The human C6orf211 gene encodes a 441-amino acid polypeptide that shares 201 positions of side-chain identity/similarity with fission yeast Duf89. In light of our findings here that S. pombe DUF89s have pyrophosphatase activity, we queried if human DUF89 protein is also competent for pyrophosphate hydrolysis. We produced recombinant human DUF89 in E. coli and purified it via sequential Ni-affinity chromatography, His10Smt3 tag cleavage, and His10Smt3 tag-depletion steps (Fig. S3A). We first affirmed that human DUF89 displayed metal-dependent phosphomonoesterase activity against p-nitrophenylphosphate, with cobalt and nickel as the preferred cofactors (Fig. S3B). Human DUF89 hydrolyzed 74.5 nmol of p-nitrophenylphosphate per 20 pmol of enzyme during a 30 min reaction in the presence of cobalt, which translates into an estimated turnover number of 2.1 s−1 (i.e., ∼45% as active as fission yeast Duf89 assayed under the same conditions). A distinctive feature of human DUF89 versus fission yeast Duf89 is that zinc is not an effective cofactor for p-nitrophenylphosphate hydrolysis by the human enzyme (compare Figs. S3B and 1C). Here, we found that human DUF89 also hydrolyzed PPi, with optimal activity in the presence of cobalt or nickel (Fig. S3C). Human DUF89 hydrolyzed 2540 pmol of pyrophosphate per 10 pmol of enzyme during a 60 min reaction with cobalt, which translates into an estimated turnover number of 4.2 min−1 (i.e., ∼58% as active as fission yeast Duf89 assayed under the same conditions).

      Crystal structure of fission yeast Duf89

      We grew crystals from a premixed solution of Duf89 with 5 mM cobalt and 10 mM PPi. The Duf89 crystals diffracted X-rays to a resolution of 2.0 Å, were in space group C2, and contained one Duf89 protomer in the asymmetric unit (ASU). The structure was solved as described under the Experimental procedures section and summarized in Table S1. The refined model (R/Rfree = 16.0/20.0) comprised a continuous polypeptide from Leu3 to Asp442. A stereo view of the Duf89 tertiary structure is shown in Figure 5A. It is composed of seven β-strands, 21 α helices, and five 310 helices, which are displayed over the amino acid sequence in Figure 6. The fold consists of a β-sheet (with topology β1↓•β7↓•β6↑•β5↑•β2↑ •β3↑•β4↑) flanked on both sides by helices. The fold is stabilized by a multitude of salt bridges (Arg122-Asp92, Arg131-Glu65, Arg344-Glu99, Arg371-Asp376, Arg243-Glu272, Arg246-Asp355, Arg246-Asp248, Arg331-Asp355, Arg402-Asp367, Arg149-Asp145, Arg161-Glu187, Arg161-Glu168, Lys144-Asp295, Lys144-Asp138, Lys152-Glu156, Lys365-Asp261, Lys365-Glu257, and Lys225-Glu222) and by an Arg371-Trp113 cation–π stack. A surface electrostatic model (Fig. 5B) highlights the presence of single phosphate anion within a deep active-site pocket that is exposed to solvent. Neither metal nor pyrophosphate (the input ligands) were evident, suggesting that the pyrophosphate substrate had been hydrolyzed in the presence of cobalt and that the metal cofactor and one of the two phosphate products had dissociated from the enzyme, abetted perhaps by chelation of the metal by the 0.1 M citrate present in the precipitant solution used for crystal growth. The phosphate is coordinated by Asp252-Oδ, Glu257-Oε, Thr403-Oγ, and Leu193-O (Fig. 5C). These atypical contacts suggest that the Duf89-bound phosphate is in the form of a H2PO4 monoanion, thereby allowing for hydrogen bonding to the carboxylate and carbonyl moieties. This is plausible insofar as the pH of the crystallization solution was 5.0.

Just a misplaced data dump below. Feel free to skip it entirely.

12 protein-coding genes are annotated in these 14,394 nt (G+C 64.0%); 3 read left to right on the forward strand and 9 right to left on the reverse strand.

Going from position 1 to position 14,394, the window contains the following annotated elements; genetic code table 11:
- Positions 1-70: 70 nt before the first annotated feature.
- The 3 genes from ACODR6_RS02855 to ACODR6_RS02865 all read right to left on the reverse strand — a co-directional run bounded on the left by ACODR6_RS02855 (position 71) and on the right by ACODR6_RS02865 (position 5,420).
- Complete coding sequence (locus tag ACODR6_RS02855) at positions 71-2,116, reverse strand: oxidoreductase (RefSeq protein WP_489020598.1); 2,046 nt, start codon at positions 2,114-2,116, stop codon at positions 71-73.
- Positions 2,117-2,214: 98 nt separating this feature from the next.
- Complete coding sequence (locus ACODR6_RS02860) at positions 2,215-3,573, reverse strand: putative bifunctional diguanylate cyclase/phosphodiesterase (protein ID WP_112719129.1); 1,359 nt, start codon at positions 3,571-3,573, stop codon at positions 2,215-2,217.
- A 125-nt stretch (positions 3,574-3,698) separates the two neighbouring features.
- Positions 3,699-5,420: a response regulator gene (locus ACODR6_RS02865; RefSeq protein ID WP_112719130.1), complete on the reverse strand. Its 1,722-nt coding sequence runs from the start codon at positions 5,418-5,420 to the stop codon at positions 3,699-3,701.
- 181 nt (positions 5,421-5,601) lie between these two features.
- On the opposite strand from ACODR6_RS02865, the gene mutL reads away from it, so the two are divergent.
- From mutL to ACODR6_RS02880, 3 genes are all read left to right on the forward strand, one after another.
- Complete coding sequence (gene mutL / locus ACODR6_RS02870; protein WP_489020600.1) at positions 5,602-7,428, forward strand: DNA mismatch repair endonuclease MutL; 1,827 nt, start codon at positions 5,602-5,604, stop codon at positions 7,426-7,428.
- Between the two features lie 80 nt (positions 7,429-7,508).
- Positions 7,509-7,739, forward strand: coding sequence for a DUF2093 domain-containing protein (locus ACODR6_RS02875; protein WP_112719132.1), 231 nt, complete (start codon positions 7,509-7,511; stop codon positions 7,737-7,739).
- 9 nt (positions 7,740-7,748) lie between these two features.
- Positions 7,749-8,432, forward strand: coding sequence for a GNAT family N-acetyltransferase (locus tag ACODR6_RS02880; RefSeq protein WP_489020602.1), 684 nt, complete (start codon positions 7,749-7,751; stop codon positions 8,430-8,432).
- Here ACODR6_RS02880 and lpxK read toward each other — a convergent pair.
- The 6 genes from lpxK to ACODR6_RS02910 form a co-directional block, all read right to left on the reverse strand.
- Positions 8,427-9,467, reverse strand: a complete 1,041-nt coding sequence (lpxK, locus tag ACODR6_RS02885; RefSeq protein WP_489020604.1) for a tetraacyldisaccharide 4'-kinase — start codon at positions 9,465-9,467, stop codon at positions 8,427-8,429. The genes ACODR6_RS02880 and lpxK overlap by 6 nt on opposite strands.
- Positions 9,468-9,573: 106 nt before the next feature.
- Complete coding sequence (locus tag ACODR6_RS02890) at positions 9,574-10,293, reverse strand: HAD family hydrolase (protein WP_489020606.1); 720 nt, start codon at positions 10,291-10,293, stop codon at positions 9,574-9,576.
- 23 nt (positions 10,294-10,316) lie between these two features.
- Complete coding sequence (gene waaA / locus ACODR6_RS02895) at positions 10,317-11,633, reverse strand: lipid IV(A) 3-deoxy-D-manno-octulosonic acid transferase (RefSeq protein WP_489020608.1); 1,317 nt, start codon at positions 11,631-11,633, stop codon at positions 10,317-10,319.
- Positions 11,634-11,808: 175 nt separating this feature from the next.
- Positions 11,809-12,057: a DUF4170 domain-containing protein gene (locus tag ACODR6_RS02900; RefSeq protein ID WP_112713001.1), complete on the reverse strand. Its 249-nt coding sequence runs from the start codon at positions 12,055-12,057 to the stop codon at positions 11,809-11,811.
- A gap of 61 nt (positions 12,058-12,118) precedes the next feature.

Figure thumbnail gr5
      Figure 5Structure of fission yeast Duf89. A, stereo view of the tertiary structure of Duf89, depicted as a cartoon model with magenta β-strands, cyan α-helices, and blue 310 helices. The secondary structure elements of Duf89 are labeled according to their order in the primary structure, as shown in . A phosphate ion adjacent to β5 is rendered as a stick model. B, surface electrostatic model of Duf89 generated in Pymol, looking down into the active-site pocket, in which a phosphate ion (stick model) is bound. C, stereo view of the Duf89 active site with selected amino acids depicted as stick models with beige carbons. Enzymic contacts to the phosphate are indicated by dashed lines. Omit density (FoFc) for the phosphate is depicted as blue mesh contoured at 3σ. Duf89, Domain of Unknown Function 89.
      Figure thumbnail gr6
      Figure 6Primary and secondary structure homology of Duf89 and Duf8901. The amino acid sequences of Duf89 and Duf8901 are aligned. Positions of amino acid side-chain identity/similarity are denoted by dots above the Duf89 sequence. The secondary structure elements of Duf89 and Duf8901 are displayed above and below their respective primary structures, with β-strands depicted as magenta arrows, α-helices as cyan cylinders, and 310 helices as blue cylinders. The secondary structure elements of Duf89 are labeled as in A. Duf89, Domain of Unknown Function 89; Duf8901, Domain of Unknown Function 8901.
      A Dali search (
      • Holm L.
      • Kaariainen S.
      • Rosenstrom P.
      • Schenkel A.
      Searching protein structure databases with DaliLite v.3.